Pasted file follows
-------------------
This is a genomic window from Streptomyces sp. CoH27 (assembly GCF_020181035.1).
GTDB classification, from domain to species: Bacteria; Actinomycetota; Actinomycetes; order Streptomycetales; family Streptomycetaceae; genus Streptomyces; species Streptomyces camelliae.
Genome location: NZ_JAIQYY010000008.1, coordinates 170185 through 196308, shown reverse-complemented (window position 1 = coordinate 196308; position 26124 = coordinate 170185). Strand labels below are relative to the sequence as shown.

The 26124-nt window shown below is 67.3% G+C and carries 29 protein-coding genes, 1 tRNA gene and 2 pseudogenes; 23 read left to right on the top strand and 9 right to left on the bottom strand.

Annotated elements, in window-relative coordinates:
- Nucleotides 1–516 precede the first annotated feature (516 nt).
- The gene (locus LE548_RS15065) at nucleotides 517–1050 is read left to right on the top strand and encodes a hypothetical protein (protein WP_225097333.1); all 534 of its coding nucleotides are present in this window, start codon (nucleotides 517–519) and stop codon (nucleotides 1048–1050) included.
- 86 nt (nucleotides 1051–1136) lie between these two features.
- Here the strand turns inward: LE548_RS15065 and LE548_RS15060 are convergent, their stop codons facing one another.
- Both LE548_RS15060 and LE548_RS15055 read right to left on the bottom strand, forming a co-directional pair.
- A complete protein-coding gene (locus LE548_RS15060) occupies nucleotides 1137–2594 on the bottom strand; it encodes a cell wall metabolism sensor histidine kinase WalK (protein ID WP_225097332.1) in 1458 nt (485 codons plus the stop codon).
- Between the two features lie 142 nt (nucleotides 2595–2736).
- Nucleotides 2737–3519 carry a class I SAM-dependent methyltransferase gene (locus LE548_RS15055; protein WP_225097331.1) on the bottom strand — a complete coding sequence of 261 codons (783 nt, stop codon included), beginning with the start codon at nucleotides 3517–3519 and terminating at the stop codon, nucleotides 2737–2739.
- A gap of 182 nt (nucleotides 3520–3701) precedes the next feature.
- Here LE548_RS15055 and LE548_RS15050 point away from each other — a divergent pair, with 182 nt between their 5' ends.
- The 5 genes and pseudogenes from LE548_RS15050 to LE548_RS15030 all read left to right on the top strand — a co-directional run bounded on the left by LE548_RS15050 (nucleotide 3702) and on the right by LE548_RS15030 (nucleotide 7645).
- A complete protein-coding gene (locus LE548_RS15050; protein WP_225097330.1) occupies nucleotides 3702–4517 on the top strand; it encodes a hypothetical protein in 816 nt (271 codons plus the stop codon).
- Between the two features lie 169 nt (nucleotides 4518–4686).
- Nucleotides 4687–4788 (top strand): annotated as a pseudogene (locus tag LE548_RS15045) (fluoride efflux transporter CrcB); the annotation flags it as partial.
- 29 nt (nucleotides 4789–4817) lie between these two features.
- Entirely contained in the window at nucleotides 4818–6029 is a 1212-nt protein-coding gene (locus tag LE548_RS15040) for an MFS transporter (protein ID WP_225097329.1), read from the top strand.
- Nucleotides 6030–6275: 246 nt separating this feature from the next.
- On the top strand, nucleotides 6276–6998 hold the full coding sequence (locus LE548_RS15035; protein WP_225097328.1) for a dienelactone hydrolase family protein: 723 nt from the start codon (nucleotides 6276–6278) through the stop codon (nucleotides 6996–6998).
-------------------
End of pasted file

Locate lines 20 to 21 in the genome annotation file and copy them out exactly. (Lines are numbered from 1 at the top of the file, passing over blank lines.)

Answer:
- 29 nt (nucleotides 4789–4817) lie between these two features.
- Entirely contained in the window at nucleotides 4818–6029 is a 1212-nt protein-coding gene (locus tag LE548_RS15040) for an MFS transporter (protein ID WP_225097329.1), read from the top strand.